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VA Pittsburgh Researcher Wins Patient Safety Fellowship Award

Emily Boltey received her Gold Award. (from left to right): Jamie L. Estock, Emily Boltey, Dr. David E. Eibling
Emily Boltey received her Gold Capstone Award (from left to right: Jamie L. Estock, Emily Boltey, Dr. David E. Eibling). This win is the second in a row for VAPHS patient safety fellows and highlights the importance of cardiac care referrals for palliative care patients.

Nurse researcher Emily Boltey is the second consecutive patient safety fellow from VA Pittsburgh Healthcare System (VAPHS) to win the Gold Capstone Award for their fellowship project.

VA’s National Center for Patient Safety presents the annual awards as part of a program to foster and recognize innovative projects that help advance the quality and safety of care to Veterans.

Boltey, a doctorate level critical care nurse, said the project will help ensure more Veterans with congestive heart failure are referred for palliative care.

“We hope to test what we learned with other cardiology providers to ensure all Veterans in need of palliative care services are identified and referred to palliative care services appropriately,” said Boltey.

Palliative care is given to improve the quality of life of patients who have a serious or life-threatening disease. It is an approach to care that addresses the person as a whole, not just their disease. VA Pittsburgh has been pioneering approaches to palliative care based on whole health principals that also look at a Veteran’s quality of life and life goals.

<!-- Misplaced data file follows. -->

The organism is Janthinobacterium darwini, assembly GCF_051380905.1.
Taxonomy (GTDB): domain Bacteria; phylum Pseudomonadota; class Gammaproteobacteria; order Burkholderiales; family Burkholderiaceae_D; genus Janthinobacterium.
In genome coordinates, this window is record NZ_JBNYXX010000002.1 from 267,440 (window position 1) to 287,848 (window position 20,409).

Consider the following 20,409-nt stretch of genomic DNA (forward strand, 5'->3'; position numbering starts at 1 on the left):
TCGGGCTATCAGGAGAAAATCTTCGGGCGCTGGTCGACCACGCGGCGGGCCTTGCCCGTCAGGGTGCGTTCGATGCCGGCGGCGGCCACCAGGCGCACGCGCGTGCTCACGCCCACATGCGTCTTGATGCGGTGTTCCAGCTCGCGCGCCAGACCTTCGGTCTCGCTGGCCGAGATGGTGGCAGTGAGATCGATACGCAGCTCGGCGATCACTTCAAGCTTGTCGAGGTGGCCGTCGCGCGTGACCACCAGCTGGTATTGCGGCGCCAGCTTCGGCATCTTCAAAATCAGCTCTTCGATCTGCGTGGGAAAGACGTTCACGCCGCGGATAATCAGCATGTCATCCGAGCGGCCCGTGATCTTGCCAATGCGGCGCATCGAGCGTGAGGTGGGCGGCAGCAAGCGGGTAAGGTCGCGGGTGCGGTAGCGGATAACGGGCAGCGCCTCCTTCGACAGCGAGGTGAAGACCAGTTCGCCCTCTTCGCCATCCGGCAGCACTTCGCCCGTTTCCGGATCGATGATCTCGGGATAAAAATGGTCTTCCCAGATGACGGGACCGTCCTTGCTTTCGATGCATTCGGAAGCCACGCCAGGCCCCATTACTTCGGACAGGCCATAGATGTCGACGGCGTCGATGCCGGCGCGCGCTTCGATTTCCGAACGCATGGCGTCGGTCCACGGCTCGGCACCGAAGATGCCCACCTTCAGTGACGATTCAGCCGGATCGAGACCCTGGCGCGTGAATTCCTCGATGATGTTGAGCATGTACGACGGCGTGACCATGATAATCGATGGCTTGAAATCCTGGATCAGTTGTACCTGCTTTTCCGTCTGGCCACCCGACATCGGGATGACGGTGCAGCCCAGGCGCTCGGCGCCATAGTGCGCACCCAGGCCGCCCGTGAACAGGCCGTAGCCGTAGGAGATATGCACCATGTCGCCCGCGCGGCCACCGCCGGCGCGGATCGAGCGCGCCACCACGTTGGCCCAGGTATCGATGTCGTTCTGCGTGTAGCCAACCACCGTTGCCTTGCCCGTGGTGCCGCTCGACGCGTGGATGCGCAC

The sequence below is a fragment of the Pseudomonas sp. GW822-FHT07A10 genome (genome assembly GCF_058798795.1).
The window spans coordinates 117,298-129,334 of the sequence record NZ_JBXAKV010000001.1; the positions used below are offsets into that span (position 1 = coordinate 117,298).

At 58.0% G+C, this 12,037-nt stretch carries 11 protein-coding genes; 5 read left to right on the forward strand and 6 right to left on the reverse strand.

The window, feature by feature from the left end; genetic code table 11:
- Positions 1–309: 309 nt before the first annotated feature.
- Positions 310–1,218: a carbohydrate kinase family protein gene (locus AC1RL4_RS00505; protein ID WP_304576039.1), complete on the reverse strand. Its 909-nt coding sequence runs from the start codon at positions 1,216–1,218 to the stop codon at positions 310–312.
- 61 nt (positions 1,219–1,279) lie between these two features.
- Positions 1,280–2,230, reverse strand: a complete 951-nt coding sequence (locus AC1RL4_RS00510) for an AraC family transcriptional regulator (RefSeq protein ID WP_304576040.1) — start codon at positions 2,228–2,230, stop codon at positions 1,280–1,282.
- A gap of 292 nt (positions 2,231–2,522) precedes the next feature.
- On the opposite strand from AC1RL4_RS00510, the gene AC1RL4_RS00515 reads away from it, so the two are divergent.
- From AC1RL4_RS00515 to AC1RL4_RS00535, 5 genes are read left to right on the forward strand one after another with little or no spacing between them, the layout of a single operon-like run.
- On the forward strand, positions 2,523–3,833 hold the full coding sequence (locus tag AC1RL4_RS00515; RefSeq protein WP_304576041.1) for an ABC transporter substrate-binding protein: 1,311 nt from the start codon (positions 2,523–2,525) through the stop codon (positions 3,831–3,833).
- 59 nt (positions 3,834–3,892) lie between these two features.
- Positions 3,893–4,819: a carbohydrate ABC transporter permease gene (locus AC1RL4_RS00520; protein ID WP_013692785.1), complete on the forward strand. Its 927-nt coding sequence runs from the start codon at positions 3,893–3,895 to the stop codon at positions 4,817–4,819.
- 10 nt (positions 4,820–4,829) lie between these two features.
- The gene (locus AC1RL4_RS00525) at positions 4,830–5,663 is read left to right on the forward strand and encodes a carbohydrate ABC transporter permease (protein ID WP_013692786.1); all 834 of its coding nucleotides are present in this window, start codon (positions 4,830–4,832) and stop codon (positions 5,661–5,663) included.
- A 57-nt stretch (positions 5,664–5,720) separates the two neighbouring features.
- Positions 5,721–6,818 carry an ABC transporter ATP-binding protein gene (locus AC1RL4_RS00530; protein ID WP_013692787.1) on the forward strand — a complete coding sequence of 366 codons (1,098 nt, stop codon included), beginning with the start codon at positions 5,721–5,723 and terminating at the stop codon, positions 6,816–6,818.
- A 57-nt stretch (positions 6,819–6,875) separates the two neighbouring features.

Early in her fellowship, Boltey had spoken to VA Pittsburgh’s chief of hospice and palliative care and its palliative care coordinator to see where there is a need for more targeted care. Together they saw there was a gap in the use of outpatient palliative care services in cardiology.

“We focused on identifying Veterans with congestive heart failure who could benefit from palliative care services because this patient population is a high-risk group cared for by cardiology,” said Boltey.

VA Pittsburgh’s capstone project was an interdisciplinary and interprofessional team effort, said Boltey. Project team members included:

  • Marilyn Bell, CNS, CRNP, an advanced practice nurse who presides over an outpatient specialty heart failure clinic.
  • Christine Pruszynski, CRNP, a nurse practitioner for palliative care who provides outpatient palliative care services to Veterans.
  • Dr. Gavin Hickey, director of heart failure services.
  • Dr. Sandra Blakowski, chief of hospice and palliative care.
  • Deborah Goral, palliative care coordinator.
  • Jamie Estock, co-director of VAPHS’s Advanced Fellowship in Patient Safety and a human factors scientist with expertise in quality improvement.
  • Dr. Dave Eibling, co-director of VAPHS’s Advanced Fellowship in Patient Safety.

Every team member was involved in the design and evaluation of the project, said Boltey. Bell implemented the process-change in her clinic to increase referrals to outpatient palliative care services among Veterans with congestive heart failure.

Eibling said the back-to-back awards show VA Pittsburgh is a leader in patient safety fellowship programs. He noted VA Pittsburgh received the top two awards in 2021 (Gold and Silver), along with a Gold award this year.

“This year we are particularly fortunate in that not only did Emily Boltey win the top prize, but she was also selected to serve as an advanced fellow in the VA Pittsburgh simulation fellowship this coming year,” said Eibling. “We are overjoyed that she will be remaining with VA Pittsburgh.”

Confirming she will continue her training at VA Pittsburgh, Boltey said the fellowship provides invaluable mentorship and the opportunity to work with an interdisciplinary team of clinicians committed to improving processes to ensure Veterans receive the highest quality of care.

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